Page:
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Tiny drone aircraft yielding detailed maps of coral reef ecosystems

Oct. 17, 2013 at 5:15 PM   |   Comments

PALO ALTO, Calif., Oct. 17 (UPI) -- Camera-equipped flying robots can yield insights into climate change effects on important ecosystems like coral reefs, researchers in California say.

Many centuries-old living coral reefs remain unmapped and unmeasured, scientists at Stanford University said, and a shoebox-sized flying drone could help unlock mysteries of these marine ecosystems.

Stanford aeronautics graduate student Ved Chirayath has developed a four-rotor remote-controlled drone outfitted with cameras that can film coral reefs from up to 200 feet in the air.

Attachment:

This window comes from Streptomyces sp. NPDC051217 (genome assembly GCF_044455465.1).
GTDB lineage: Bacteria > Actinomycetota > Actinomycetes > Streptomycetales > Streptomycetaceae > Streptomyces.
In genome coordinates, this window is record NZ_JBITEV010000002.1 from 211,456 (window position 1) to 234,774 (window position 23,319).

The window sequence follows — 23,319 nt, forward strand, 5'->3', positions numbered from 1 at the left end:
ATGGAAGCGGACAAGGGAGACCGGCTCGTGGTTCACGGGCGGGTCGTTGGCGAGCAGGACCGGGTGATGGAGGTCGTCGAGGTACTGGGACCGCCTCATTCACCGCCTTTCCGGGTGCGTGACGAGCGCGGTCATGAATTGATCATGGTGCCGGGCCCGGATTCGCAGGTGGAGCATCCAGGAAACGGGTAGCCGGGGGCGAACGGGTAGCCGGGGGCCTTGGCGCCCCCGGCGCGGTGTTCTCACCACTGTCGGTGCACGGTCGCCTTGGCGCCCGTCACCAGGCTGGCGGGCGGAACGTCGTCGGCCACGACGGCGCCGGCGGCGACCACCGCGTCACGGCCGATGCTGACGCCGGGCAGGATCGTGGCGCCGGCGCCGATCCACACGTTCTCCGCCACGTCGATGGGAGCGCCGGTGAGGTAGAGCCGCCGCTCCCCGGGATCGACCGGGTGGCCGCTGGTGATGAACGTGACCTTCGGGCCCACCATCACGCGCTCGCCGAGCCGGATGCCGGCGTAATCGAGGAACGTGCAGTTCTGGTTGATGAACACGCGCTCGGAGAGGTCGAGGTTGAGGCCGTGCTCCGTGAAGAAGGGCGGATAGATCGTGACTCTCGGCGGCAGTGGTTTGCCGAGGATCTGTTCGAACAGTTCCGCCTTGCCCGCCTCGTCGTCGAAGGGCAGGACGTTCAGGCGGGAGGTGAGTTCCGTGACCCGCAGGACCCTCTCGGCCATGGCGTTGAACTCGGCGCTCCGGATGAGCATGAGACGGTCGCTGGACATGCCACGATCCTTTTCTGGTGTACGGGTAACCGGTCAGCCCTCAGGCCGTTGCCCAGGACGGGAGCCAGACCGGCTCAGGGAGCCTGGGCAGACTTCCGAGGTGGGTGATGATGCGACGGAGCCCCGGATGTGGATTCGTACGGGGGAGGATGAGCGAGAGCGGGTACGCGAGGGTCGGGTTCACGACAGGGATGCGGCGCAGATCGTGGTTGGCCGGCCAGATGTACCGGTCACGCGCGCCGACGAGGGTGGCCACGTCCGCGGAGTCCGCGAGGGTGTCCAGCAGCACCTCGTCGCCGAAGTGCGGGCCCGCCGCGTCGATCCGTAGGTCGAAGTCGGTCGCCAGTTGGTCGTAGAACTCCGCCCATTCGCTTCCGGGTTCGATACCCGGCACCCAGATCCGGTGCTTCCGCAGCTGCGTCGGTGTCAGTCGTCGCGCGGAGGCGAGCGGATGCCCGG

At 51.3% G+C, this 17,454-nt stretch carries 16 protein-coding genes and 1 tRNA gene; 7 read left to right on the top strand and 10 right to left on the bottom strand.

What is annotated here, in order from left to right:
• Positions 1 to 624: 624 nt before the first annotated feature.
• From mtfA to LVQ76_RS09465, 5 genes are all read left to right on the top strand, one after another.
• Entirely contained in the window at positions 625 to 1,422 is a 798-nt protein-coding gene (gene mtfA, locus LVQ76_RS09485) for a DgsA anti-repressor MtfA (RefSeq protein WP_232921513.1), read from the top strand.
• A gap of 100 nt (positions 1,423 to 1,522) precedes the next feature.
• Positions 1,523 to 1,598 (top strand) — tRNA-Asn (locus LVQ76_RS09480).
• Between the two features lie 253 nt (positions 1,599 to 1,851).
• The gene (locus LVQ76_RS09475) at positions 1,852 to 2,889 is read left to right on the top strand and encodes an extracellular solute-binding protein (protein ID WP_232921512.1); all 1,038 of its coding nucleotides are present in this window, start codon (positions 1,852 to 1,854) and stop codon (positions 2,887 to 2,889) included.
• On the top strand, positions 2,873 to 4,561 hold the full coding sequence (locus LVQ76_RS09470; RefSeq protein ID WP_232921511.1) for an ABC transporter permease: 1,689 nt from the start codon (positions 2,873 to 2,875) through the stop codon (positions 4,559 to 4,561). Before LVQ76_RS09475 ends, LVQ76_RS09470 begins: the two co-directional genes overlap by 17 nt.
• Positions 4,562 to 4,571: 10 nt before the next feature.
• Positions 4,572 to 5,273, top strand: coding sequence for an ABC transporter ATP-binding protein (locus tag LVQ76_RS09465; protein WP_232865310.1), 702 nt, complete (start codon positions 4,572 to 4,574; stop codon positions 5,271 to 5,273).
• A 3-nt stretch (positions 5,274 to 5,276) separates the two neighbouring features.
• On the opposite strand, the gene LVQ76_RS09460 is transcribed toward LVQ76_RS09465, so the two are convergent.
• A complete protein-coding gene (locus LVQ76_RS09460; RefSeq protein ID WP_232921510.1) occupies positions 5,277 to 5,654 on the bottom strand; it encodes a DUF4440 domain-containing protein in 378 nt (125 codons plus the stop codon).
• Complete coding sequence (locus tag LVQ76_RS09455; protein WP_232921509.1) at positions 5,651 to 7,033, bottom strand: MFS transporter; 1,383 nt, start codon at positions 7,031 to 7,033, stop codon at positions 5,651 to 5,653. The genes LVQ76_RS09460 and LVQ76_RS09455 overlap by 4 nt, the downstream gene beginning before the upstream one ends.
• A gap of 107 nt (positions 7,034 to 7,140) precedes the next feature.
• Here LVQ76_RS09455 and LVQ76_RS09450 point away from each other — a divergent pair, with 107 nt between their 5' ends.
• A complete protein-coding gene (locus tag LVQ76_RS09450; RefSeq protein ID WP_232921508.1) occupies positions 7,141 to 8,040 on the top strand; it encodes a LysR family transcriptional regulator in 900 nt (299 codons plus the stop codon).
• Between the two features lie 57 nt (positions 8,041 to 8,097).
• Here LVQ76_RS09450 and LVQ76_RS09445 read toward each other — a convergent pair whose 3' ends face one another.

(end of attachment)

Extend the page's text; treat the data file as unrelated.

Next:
In an initial study, Chirayath and follow Stanford researcher Stephen Palumbi used the drone to precisely map, measure and study shallow-water reefs off Ofu Island in American Samoa.

"Until now the challenges have been too high for flying platforms like planes, balloons and kites," Palumbi said. "Now send in the drones."

Just as surveys and maps of rainforests have resulted in new understanding of the vital role these ecosystems play in sustaining the biosphere, detailed maps of coral reefs oral maps could do the same for marine environments, the researchers said.

The low-level drones provide better maps that other technologies, they said; satellite imagery through water tends to be distorted by wave movement, radar can't penetrate the water's surface, and sonar doesn't work well in the shallow water where most corals reside.

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